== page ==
The Wonder of Chocolate

Thanks to Jesus Diaz for sharing this amazing video of cacao farmers in Côte d’Ivoire actually tasting chocolate for the first time!

Jesus adds:

Watching them marvel about this sweet food that comes from the beans they harvest is amazing to me. First, because it’s a joy to see their faces. Then, because it’s a stark reminder of how amazingly lucky we are.

For us westerners chocolate is just one more thing. It’s inconsequential. We like to eat it, sometimes we get delighted by it for a minute. But more often than not it’s just one more snack to stuff our fat faces with. We don’t think about it and the incredible effort and resources that are required to make it. We take it for granted along with the other billion foods and the other billion other technologies and privileges we didn’t fight for.

I’m not posting this to be preachy. This comes from a place of true wonder, to remind myself about my own comfortable numbness and the hundred things that I take for granted every day. One day something fatal will happen and then you will realize how much time you wasted whining about this or that rather than enjoying the infinite amount of awesome (yes, everything is awesome!) stuff that exists around you.


Quantum Cheshire Cats

Scientists have created an effect comparable to a subatomic Cheshire cat. Rather than a grin that has been separated from its cat, they have created a property of magnetic moment (I’ll not pretend I understand what that is) separated from its neutron. As Stephen Luntz explains,

In the classical world we are familiar with the idea that a property like magnetic moment cannot be separated from its object – it would be like taking the taste away from a chocolate bar so that the bar produced no sensation on the tongue, but a disembodied taste could be detected somewhere quite distinct.

However, things work differently in the world of the very small. In the 1990s, Professor Yakir Aharonov of Tel Aviv University proposed the properties could indeed be detached from particles (his book explaining it is delightfully subtitled Quantum Theory for the Perplexed). The idea develops on Schrödinger’s famous feline thought-experiment. However, instead of ending up with a live and dead cat, you have a cat without its properties, and properties without the cat. The naming after Carroll’s Cheshire moggy was inevitable.


Denkmayr and his co-authors…temporarily removed the magnetic moment from the neutrons using an interferometer. They used a silicon crystal to split a neutron beam and reported, “The experimental results suggest that the system behaves as if the neutrons go through one beam path, while their magnetic moment travels along the other.” The beams were then reunited, leaving no disembodied magnetic moments prowling the universe.

It’s a Good Thing She Didn’t Just Blow Up the Place

Check out Aaron Goldberg, “Powering Disney’s Frozen with a Carnot Refrigerator,” Journal of Interdisciplinary Science Topics 3 (19 Feb 2014). Here’s the abstract:

Frozen is Disney’s latest film, in which the character Elsa unleashes winter on her entire kingdom. This paper quantifies the amount of water frozen and the amount of work required by a Carnot refrigerator to do so, arriving at values of 5.49772788 x 10^2 moles and 5.8 x 10^15 Joules, respectively.

You can read about how a Carnot refrigerator works here. Basically, it is possible to harness a temperature difference between two reservoirs to generate work (a Carnot engine). But you can turn the equation around and harness work to create this difference of temperature. This effect is called a Carnot refrigerator.

In layman’s terms this means

It has been shown that in Frozen, Elsa froze approximately 5.5 x 10^12 moles of water. To accomplish Elsa’s feat, a Carnot refrigerator would require 5.8 x 10^15 Joules of energy. This amount is equivalent to the energy released by the Hiroshima nuclear bomb 115 times over, or that released by 63 Nagasaki nuclear bombs. This immense number puts Elsa’s power into perspective, implying either that the Snow Queen has enormous strength, or that Disney underestimated the ramifications of their animated fantasy.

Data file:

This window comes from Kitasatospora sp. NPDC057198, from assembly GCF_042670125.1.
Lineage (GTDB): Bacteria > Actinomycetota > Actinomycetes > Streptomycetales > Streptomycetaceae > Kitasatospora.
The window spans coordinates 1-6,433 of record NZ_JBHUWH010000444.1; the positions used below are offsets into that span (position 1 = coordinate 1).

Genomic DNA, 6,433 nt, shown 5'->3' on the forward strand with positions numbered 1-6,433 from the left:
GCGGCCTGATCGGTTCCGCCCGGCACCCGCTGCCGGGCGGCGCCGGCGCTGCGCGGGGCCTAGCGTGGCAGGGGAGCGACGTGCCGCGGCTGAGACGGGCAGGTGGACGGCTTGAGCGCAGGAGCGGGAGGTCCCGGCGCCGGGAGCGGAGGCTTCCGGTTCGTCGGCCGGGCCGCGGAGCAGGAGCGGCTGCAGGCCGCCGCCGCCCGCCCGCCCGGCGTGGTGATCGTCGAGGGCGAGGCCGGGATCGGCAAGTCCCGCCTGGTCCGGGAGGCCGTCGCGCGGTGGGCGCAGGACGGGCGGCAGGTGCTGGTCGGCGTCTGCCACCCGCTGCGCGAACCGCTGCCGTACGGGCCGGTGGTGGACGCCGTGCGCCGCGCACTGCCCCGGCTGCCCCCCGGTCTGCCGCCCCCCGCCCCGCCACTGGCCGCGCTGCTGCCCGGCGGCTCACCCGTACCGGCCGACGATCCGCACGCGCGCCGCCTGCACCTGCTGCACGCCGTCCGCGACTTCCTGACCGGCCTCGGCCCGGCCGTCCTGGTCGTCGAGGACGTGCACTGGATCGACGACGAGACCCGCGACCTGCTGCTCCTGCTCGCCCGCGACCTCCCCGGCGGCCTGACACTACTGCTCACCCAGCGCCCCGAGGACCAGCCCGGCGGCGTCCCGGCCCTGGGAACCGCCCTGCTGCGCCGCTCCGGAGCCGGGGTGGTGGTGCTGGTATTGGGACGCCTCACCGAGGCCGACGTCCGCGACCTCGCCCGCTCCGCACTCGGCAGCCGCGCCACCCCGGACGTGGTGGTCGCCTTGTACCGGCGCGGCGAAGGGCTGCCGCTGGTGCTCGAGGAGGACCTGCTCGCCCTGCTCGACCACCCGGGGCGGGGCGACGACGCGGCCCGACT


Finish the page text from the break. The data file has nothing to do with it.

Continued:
I’m going with the second option on this one, but it would still be pretty cool if Elsa could generate enough energy to basically hold her own with the likes of Superman or the incredible Hulk. That’s a movie I’d go see.

(H/T: io9)

If Amazon Goes Bad…

I’ll be the first to tell you that my fiction writing is a hobby that (somewhat) pays for itself. I’m not trying to make a living doing this, just sharing a little bit of my craziness with the world. If that changes in the future, I’ll let you know. (Not the craziness: that’s not going to change.)

A rather significant conversation among those who are trying to make a living as an indie author has to do with Amazon and what happens if the company gets too big (if it isn’t already) and decides to use its monopolistic power inappropriately.

On that front, my friend Jennifer Becton has some helpful words. If anybody knows the indie author beat, it’s Jennifer. Listen to what she has to say.

Sunday Inspiration: Books

What an astonishing thing a book is. It’s a flat object made from a tree with flexible parts on which are imprinted lots of funny dark squiggles. But one glance at it and you’re inside the mind of another person, maybe somebody dead for thousands of years. Across the millennia, an author is speaking clearly and silently inside your head, directly to you. Writing is perhaps the greatest of human inventions, binding together people who never knew each other, citizens of distant epochs. Books break the shackles of time. A book is proof that humans are capable of magic.
—Carl Sagan

Five Little People from the American Southeast

George Catlin, "Tchow-ee-pút-o-kaw," 1834

George Catlin, “Tchow-ee-pút-o-kaw,” 1834

The indigenous peoples of the American Southeast lived alongside one another long enough that many of their beliefs about the little folk have at least partially blended together. Carolyn Dunn has written a short article on Southeastern little people that draws from several cultural sources. The picture that emerges from such a cross-cultural survey of the little folk is more often than not quite coherent. If we think of little folk as a species, then we are dealing with a number of closely related subspecies that generally display the following characteristics:

  1. These creatures are very good at not being seen. They are selective about whom they permit to see them at all—generally only children or medicine people.